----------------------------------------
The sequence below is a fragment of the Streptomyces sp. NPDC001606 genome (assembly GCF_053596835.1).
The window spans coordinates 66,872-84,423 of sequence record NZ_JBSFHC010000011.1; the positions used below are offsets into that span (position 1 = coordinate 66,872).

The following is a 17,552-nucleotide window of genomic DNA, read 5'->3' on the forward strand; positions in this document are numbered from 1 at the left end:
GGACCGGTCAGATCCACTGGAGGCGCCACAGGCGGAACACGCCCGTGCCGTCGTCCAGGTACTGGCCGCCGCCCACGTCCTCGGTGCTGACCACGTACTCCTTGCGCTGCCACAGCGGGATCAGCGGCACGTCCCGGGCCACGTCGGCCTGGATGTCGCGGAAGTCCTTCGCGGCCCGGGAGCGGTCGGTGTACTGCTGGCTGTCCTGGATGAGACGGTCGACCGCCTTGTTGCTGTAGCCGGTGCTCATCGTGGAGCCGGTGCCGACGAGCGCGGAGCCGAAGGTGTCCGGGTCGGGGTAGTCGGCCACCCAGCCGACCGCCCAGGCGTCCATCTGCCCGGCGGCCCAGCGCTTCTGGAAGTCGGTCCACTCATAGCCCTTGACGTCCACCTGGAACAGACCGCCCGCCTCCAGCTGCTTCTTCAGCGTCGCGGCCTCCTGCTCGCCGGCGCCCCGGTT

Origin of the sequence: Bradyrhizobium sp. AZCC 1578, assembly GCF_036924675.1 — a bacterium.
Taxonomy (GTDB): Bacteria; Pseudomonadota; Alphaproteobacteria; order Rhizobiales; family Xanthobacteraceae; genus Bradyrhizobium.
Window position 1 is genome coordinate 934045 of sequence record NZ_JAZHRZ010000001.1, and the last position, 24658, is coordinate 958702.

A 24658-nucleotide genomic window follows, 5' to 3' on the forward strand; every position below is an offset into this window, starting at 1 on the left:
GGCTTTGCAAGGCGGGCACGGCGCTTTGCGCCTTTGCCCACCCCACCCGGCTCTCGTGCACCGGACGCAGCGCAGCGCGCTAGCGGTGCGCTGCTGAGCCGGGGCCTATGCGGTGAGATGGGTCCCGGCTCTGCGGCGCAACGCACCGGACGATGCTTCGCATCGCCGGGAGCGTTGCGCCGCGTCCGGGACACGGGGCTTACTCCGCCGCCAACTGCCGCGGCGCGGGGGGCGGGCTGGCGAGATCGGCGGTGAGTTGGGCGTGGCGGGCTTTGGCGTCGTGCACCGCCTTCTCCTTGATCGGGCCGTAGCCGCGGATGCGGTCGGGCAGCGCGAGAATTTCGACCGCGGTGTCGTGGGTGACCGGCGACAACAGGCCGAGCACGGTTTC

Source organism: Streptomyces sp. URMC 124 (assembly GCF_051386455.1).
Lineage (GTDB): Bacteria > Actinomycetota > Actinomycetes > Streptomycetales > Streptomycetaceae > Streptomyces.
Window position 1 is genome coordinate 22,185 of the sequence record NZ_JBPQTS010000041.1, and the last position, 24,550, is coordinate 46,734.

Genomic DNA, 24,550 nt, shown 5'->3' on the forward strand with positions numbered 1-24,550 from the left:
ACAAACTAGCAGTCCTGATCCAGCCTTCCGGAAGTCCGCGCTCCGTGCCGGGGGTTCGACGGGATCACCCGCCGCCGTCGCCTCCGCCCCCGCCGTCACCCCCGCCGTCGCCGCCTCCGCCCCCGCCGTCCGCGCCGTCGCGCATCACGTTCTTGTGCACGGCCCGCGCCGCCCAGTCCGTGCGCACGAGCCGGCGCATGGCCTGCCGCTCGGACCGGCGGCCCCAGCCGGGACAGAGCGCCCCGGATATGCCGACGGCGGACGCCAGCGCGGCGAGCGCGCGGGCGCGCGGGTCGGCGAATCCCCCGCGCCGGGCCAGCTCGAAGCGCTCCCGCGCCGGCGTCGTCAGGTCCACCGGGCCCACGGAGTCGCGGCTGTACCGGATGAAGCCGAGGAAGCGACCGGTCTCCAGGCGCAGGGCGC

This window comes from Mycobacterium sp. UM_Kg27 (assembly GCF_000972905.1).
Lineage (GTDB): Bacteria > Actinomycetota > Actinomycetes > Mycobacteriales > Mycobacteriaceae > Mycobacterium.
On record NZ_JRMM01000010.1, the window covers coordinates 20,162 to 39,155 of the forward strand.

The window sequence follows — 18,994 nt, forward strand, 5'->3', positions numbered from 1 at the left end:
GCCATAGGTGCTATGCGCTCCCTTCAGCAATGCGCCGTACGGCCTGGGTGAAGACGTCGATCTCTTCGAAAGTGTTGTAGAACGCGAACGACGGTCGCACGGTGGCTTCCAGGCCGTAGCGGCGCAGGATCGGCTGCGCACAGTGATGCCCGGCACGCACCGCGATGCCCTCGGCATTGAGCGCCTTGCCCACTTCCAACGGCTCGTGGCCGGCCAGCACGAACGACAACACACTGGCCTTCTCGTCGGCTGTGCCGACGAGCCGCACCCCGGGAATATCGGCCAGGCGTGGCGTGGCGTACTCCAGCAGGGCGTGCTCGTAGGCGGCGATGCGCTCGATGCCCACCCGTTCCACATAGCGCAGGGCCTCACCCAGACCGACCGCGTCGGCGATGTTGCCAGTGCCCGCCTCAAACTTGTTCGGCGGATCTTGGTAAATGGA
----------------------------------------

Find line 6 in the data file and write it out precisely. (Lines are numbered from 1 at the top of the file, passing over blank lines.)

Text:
Taxonomy (GTDB): Bacteria; Pseudomonadota; Alphaproteobacteria; order Rhizobiales; family Xanthobacteraceae; genus Bradyrhizobium.